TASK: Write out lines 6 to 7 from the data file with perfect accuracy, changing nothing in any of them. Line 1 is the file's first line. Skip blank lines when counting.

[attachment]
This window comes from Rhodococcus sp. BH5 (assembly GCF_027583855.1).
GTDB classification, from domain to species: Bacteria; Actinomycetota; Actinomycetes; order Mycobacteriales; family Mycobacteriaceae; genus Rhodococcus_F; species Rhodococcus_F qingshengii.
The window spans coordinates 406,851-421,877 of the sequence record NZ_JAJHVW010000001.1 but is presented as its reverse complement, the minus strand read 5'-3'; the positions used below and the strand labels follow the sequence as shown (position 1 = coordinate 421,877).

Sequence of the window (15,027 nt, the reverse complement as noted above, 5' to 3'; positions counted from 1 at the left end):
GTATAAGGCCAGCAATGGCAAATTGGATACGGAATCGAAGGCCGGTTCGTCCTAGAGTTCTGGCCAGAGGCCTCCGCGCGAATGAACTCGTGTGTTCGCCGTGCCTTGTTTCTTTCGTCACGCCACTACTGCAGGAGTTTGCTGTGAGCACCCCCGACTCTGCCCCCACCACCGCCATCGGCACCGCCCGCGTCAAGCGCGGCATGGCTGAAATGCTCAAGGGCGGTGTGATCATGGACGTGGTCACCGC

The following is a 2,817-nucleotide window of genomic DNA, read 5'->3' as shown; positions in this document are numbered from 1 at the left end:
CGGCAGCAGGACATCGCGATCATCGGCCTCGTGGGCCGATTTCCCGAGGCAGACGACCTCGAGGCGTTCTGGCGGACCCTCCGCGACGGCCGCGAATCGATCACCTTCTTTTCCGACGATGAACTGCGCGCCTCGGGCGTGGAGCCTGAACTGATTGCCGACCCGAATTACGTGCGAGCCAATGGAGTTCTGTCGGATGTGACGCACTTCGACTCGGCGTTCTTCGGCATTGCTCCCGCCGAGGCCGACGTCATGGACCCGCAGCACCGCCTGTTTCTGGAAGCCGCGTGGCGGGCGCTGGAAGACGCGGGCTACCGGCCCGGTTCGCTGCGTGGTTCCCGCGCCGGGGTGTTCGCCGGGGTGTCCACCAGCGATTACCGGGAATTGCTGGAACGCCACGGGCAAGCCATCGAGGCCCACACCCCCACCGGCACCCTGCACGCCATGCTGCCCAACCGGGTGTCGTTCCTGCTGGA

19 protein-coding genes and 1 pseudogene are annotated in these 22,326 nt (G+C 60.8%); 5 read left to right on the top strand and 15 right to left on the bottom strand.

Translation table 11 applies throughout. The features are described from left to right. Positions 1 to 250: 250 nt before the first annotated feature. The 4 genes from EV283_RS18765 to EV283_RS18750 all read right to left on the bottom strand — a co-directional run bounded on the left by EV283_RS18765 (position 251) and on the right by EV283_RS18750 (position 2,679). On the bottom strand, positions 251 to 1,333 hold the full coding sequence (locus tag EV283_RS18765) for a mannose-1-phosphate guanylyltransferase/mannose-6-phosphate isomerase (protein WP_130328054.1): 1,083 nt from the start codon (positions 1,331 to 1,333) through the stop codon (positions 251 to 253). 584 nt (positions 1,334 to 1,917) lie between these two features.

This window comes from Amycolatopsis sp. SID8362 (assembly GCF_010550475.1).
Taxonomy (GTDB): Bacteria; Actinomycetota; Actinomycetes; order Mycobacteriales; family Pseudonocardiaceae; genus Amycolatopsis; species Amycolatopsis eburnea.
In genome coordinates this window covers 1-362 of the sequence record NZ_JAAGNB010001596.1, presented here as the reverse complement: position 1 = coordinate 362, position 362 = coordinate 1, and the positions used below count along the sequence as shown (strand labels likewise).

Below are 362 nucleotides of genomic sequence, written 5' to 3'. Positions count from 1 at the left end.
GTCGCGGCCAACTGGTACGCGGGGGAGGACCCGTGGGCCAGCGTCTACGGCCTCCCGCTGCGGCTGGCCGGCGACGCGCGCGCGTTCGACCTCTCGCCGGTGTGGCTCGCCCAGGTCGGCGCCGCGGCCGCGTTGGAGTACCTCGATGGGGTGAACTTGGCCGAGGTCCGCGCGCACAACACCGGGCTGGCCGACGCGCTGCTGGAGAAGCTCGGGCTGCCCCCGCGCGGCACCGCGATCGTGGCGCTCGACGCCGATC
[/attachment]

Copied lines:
The following is a 2,817-nucleotide window of genomic DNA, read 5'->3' as shown; positions in this document are numbered from 1 at the left end:
CGGCAGCAGGACATCGCGATCATCGGCCTCGTGGGCCGATTTCCCGAGGCAGACGACCTCGAGGCGTTCTGGCGGACCCTCCGCGACGGCCGCGAATCGATCACCTTCTTTTCCGACGATGAACTGCGCGCCTCGGGCGTGGAGCCTGAACTGATTGCCGACCCGAATTACGTGCGAGCCAATGGAGTTCTGTCGGATGTGACGCACTTCGACTCGGCGTTCTTCGGCATTGCTCCCGCCGAGGCCGACGTCATGGACCCGCAGCACCGCCTGTTTCTGGAAGCCGCGTGGCGGGCGCTGGAAGACGCGGGCTACCGGCCCGGTTCGCTGCGTGGTTCCCGCGCCGGGGTGTTCGCCGGGGTGTCCACCAGCGATTACCGGGAATTGCTGGAACGCCACGGGCAAGCCATCGAGGCCCACACCCCCACCGGCACCCTGCACGCCATGCTGCCCAACCGGGTGTCGTTCCTGCTGGA